The Italians have an indispensible saying. Se non è vero, è ben trovato. “If it’s not true, it’s well found.” That’s how they suggest that it’s possible to miss the thrust of a truth by fretting excessively about its historical foundation. Put another way, some stories are too good not to be true, and, since we can never fully prove their veracity, we might as well learn from them what we can. That’s how I’d introduce this spooky story about the Basilica of Saint John Lateran in Rome.
We’ve already stood outside, on the Lateran Hill, named after the noble Roman family, which donated this land under the Emperor Constantine. We’ve admired the palatial, renaissance façade of the church.
Coming into the church, almost as large as Saint Peter’s, we’ve looked back, above the doors which we entered. There we saw the words: Sacrosancta Lateranensis ecclesia omnium urbis et orbis ecclesiarum mater et caput (“Most Holy Lateran Church, of all the churches in the city and the world, the mother and head”). Yes, this is the cathedral church of Rome. More popes have been buried here than at Saint Peter’s. Bernini’s Twelve Apostles flank the long nave. They’re a bit too large for their niches, but that only seems to add to their stature. The nave’s coffered ceiling is overlaid in gold, brought here from the new world.
But we leave the central nave and go into the right side aisle, in order to visit the tomb of Pope Sylvester II, who reigned from 999 to 1003. It’s not actually a tomb. It’s a cenotaph, a memorial monument. The Church of Saint John Lateran burned twice in the 14th century, which meant that many of its papal bones had to be reinterred. I point out water stains on the monument, ask you to touch them and tell me if they now moist. Then I share this story, the one so well found.
Gerbert d'Aurillac, the man who became Pope Sylvester II, is said to have practiced black magic. (It’s more likely that he was a nascent scientist before his time, but on with the story.) Gerbert is said to have gained the papacy through dark sorcery. He was promised that the papal throne would be his, “until he died in Jerusalem.” That seemed a sweet deal, given that the city, where our Lord had suffered and died, had been under Muslim control for several centuries. Small chance of a pope visiting Palestine.
Here’s the first chilling twist. Pope Sylvester breathed his last while saying Mass, right next door to Saint John Lateran, in the Church of the Holy Cross of Jerusalem. You see, it contains dirt from Jerusalem, brought to Rome under Constantine. And so, the Vicar of Christ, seeing the collapse of his bargain and knowing that he was about to summoned for an account of his stewardship, confessed his sin of sorcery to the papal entourage.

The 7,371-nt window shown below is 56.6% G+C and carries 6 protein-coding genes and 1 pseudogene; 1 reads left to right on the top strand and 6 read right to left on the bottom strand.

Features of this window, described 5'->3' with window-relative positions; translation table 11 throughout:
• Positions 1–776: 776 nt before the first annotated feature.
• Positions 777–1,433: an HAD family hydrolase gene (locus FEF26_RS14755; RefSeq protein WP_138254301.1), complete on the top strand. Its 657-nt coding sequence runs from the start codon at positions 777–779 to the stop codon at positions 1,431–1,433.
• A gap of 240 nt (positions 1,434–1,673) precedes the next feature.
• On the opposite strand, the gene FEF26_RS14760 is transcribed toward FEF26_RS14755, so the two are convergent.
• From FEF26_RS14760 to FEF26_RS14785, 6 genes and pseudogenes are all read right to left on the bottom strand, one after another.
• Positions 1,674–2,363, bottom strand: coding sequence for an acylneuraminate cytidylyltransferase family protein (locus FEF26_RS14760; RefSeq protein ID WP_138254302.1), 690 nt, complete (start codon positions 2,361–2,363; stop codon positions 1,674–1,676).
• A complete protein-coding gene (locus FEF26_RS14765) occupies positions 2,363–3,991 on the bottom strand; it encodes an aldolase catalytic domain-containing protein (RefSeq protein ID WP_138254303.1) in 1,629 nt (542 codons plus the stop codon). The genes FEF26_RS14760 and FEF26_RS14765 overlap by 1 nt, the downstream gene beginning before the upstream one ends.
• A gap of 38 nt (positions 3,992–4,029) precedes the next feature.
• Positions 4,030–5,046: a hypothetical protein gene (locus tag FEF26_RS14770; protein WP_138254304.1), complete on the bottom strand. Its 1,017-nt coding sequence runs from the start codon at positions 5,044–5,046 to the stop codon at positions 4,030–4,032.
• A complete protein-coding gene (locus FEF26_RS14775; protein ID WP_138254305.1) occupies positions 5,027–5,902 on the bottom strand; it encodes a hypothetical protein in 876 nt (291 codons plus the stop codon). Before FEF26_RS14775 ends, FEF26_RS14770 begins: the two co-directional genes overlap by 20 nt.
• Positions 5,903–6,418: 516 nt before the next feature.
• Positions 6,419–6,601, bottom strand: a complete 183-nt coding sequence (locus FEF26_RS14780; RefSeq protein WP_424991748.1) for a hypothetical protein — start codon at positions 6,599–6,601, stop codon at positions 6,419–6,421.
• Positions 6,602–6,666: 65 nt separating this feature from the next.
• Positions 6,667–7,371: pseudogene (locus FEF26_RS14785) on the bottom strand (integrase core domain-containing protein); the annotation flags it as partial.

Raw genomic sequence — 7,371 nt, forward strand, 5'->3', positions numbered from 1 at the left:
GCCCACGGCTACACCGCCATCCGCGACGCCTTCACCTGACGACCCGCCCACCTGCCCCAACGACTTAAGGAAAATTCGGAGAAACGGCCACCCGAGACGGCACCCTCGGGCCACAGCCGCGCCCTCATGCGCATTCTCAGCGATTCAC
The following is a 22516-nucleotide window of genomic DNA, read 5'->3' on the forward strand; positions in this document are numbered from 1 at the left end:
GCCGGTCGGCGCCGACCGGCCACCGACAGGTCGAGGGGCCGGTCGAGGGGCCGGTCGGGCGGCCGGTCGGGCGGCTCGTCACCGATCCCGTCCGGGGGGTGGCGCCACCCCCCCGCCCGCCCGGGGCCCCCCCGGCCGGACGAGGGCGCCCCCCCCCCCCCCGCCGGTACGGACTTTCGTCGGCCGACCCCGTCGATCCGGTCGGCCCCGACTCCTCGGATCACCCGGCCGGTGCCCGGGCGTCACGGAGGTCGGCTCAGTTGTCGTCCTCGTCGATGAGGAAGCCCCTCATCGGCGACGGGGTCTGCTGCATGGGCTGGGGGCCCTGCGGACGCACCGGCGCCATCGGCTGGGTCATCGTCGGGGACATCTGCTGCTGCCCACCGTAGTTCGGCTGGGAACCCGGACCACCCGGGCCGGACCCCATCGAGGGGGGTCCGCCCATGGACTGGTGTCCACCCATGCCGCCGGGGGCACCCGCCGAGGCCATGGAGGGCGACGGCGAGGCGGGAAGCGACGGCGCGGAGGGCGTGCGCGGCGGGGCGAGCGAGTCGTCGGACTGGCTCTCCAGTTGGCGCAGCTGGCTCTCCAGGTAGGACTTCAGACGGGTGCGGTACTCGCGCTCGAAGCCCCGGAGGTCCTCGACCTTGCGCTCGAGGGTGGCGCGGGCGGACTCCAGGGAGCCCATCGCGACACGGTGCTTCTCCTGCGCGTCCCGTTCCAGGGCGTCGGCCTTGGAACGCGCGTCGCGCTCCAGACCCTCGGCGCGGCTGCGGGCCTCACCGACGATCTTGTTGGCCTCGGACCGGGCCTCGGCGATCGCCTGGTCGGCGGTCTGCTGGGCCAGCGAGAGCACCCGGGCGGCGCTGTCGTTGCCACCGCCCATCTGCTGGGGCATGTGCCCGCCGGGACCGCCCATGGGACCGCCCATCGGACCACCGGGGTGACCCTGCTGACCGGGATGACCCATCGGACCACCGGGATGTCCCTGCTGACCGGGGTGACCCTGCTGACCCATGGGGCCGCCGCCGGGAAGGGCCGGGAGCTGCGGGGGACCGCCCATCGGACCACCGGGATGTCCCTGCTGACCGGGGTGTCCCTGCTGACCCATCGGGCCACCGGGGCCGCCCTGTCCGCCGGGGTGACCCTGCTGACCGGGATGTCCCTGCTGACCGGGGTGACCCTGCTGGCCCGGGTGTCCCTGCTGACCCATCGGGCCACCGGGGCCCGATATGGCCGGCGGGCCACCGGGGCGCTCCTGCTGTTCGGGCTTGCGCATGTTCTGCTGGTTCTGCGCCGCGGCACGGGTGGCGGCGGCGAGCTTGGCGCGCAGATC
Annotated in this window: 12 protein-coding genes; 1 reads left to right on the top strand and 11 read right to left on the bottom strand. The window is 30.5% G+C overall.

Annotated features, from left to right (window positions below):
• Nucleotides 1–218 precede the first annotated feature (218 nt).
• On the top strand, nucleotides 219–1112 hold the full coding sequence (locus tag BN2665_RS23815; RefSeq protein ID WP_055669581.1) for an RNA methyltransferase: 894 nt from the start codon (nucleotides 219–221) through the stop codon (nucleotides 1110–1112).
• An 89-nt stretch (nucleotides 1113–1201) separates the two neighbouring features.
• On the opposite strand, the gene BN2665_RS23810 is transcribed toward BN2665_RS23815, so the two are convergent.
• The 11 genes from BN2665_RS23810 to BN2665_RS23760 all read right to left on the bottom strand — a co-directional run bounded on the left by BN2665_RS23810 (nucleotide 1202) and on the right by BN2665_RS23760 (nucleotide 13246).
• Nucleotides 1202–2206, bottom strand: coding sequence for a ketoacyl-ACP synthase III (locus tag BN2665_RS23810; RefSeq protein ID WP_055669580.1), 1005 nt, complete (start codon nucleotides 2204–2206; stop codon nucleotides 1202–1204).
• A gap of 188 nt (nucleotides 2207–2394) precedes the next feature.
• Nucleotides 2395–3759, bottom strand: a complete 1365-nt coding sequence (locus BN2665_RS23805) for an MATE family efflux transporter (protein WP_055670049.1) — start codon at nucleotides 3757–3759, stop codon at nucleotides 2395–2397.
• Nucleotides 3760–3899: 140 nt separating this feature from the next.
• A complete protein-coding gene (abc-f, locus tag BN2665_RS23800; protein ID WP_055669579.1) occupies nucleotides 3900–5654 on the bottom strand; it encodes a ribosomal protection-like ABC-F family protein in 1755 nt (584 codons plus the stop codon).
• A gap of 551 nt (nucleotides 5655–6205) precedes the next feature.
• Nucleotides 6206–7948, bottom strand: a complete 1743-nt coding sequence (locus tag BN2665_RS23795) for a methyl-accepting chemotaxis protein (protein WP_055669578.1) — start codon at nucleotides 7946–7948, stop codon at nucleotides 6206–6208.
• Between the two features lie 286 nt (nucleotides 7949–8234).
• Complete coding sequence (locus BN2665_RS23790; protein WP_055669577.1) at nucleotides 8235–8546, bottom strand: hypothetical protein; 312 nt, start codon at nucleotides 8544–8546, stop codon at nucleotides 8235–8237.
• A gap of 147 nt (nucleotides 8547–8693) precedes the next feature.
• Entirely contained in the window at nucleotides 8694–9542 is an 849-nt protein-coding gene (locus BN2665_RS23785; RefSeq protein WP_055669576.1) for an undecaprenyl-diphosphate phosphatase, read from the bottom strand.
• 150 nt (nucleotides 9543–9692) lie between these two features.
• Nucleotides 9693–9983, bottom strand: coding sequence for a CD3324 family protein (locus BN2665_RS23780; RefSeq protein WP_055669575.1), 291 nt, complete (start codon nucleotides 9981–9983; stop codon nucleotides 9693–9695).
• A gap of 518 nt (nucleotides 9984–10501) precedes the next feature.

He knew, he said, that he was unworthy to be buried in consecrated ground, so he told them that, following his obsequies in the Church of Saint John Lateran, his bier should be placed in horse-drawn hearse. The riderless horses having been whipped into movement, the entourage should follow them and bury Pope Sylvester wherever the cortege came to a stop.
That’s what they did. The horse-drawn carriage slowly left the steps of Saint John Lateran. A pensive crowd followed it through the city’s nearby gates. The carriage made a large circle, and then reentered the same gates, coming to rest before the doors of the Lateran Basilica. Everyone took it as a sign that the sorcerer pope had been forgiven.
Yet even today, the tomb is said to weep when a pope is about to die. You can clearly see the water stains. Let’s hope the marble is dry, though it’s always cool and seems, ever so slightly, moist.
Why share such a story on the feast of this church’s dedication? Se non è vero, è ben trovato. If it’s not true, why is it so well found?
First, because this feast is not about the stones of the Lateran, but about the rock on which Christ founded his Church. This is the cathedral church of Rome, “the mother and head of all the churches in the city and the world.” This is where the Bishop of Rome has his cathedra, the teaching seat from which he leads the church. We praise God on this day, because we have a visible means of unity, a person and a place, under which all Christians can gather, despite their very different experiences of life and distinctive understandings of the Gospel.
Second, because the spooky story centers upon the mission of Christ’s vicar. That’s what counts with any pope. Not his sanctity, his intellect or his talents. Hopefully these are not lacking, but they are not the cause of our confidence. Good popes can draw multitudes to Christ, but all popes are instruments and signs of solidarity. They remind us to reverence the unity of the church, a wholeness for which Christ himself prayed the night before he died.
And finally, although it is quite true to say that, in this very moment everything depends upon our own fidelity to the faith, our own embrace of baptismal mission, in the Catholic Church, this particular moment is never isolated in time. It is always suffused with the weight, and the wisdom, of 20 some Christian centuries.
They say that Pope Sylvester’s body was perfectly intact when it was exhumed in 1684, though it immediately turned to dust in contact with the air. Perhaps he was much holier than people thought. Who knows? Se non è vero, è ben trovato. What we do know is that this “Mother Church” doesn’t simply call cities, countries, and continents to herself. She calls the centuries as well.
Ezekiel 47: 1-2, 8-9, 12 1 Corinthians 3: 9c-11, 15-17 John 2: 13-22